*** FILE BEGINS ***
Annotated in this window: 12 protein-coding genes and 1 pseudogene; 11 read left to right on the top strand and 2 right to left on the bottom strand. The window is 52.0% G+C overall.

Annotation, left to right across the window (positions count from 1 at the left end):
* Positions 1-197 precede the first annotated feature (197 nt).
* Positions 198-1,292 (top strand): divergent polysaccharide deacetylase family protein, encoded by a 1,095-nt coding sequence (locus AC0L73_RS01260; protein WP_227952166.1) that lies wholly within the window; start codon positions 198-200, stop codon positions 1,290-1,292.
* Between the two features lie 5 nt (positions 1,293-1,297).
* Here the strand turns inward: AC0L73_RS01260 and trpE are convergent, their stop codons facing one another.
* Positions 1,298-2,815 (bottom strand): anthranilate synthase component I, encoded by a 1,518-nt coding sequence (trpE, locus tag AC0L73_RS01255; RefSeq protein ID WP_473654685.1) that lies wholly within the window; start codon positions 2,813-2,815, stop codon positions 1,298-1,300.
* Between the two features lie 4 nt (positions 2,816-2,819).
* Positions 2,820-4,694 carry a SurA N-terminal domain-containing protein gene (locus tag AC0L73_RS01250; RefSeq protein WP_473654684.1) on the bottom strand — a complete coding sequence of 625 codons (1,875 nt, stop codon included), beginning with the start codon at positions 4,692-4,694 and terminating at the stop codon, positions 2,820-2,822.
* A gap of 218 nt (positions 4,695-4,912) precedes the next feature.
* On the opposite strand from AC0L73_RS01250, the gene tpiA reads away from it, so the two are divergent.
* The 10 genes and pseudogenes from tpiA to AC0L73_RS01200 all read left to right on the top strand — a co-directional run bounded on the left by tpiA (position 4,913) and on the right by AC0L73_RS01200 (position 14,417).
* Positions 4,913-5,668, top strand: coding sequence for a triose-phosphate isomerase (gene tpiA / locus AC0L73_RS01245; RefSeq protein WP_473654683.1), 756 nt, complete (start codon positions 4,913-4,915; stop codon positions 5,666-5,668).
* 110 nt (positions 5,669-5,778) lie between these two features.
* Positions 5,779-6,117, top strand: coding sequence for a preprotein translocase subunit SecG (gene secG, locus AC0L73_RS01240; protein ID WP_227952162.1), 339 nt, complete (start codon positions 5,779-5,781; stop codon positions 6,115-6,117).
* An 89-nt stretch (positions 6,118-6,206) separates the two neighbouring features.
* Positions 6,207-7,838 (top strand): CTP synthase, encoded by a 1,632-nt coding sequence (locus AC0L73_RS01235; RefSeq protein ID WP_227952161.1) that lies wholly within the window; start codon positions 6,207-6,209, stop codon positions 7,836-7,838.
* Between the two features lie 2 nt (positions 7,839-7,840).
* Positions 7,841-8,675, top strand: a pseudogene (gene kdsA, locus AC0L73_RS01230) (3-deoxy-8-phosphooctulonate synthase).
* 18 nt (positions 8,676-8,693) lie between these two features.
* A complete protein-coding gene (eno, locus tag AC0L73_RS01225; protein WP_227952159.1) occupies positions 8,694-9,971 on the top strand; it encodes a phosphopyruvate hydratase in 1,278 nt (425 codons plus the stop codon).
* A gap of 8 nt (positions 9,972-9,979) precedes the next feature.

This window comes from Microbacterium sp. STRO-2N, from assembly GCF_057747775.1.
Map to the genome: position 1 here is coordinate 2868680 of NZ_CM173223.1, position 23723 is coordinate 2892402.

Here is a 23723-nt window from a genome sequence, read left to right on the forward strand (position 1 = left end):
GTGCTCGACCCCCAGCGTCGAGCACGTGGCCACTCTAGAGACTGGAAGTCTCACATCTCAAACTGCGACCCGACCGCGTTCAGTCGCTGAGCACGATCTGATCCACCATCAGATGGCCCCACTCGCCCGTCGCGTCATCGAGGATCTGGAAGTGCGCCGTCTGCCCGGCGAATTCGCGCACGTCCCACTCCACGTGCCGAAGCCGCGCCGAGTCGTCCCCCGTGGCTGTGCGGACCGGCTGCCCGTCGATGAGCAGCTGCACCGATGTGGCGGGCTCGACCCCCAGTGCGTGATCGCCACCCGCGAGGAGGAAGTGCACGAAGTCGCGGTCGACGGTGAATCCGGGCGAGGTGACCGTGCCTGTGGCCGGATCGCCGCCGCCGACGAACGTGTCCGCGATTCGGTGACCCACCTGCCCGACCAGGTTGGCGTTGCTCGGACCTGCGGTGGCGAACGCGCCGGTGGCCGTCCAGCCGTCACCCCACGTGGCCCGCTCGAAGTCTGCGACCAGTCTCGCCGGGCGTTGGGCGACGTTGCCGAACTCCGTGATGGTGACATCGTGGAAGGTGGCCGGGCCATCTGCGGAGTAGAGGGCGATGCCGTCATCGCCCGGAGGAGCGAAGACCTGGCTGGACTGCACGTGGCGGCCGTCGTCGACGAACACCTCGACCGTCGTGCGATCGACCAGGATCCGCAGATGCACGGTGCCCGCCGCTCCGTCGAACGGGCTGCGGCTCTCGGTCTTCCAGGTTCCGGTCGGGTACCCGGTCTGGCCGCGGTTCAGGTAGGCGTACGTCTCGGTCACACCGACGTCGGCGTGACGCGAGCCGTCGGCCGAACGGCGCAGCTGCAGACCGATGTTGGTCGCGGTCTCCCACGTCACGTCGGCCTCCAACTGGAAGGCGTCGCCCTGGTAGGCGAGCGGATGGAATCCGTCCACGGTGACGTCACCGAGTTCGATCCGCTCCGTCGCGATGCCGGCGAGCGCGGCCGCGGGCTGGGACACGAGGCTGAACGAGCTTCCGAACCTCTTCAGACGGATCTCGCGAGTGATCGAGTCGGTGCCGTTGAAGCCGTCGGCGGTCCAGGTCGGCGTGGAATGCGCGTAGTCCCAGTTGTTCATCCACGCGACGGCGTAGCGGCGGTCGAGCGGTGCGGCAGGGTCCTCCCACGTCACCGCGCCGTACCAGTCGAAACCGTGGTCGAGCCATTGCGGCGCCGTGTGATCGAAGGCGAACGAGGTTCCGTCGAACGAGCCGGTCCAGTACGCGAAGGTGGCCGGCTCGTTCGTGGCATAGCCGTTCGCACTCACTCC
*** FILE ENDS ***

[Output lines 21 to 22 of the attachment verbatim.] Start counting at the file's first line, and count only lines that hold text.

* A complete protein-coding gene (eno, locus tag AC0L73_RS01225; protein WP_227952159.1) occupies positions 8,694-9,971 on the top strand; it encodes a phosphopyruvate hydratase in 1,278 nt (425 codons plus the stop codon).
* A gap of 8 nt (positions 9,972-9,979) precedes the next feature.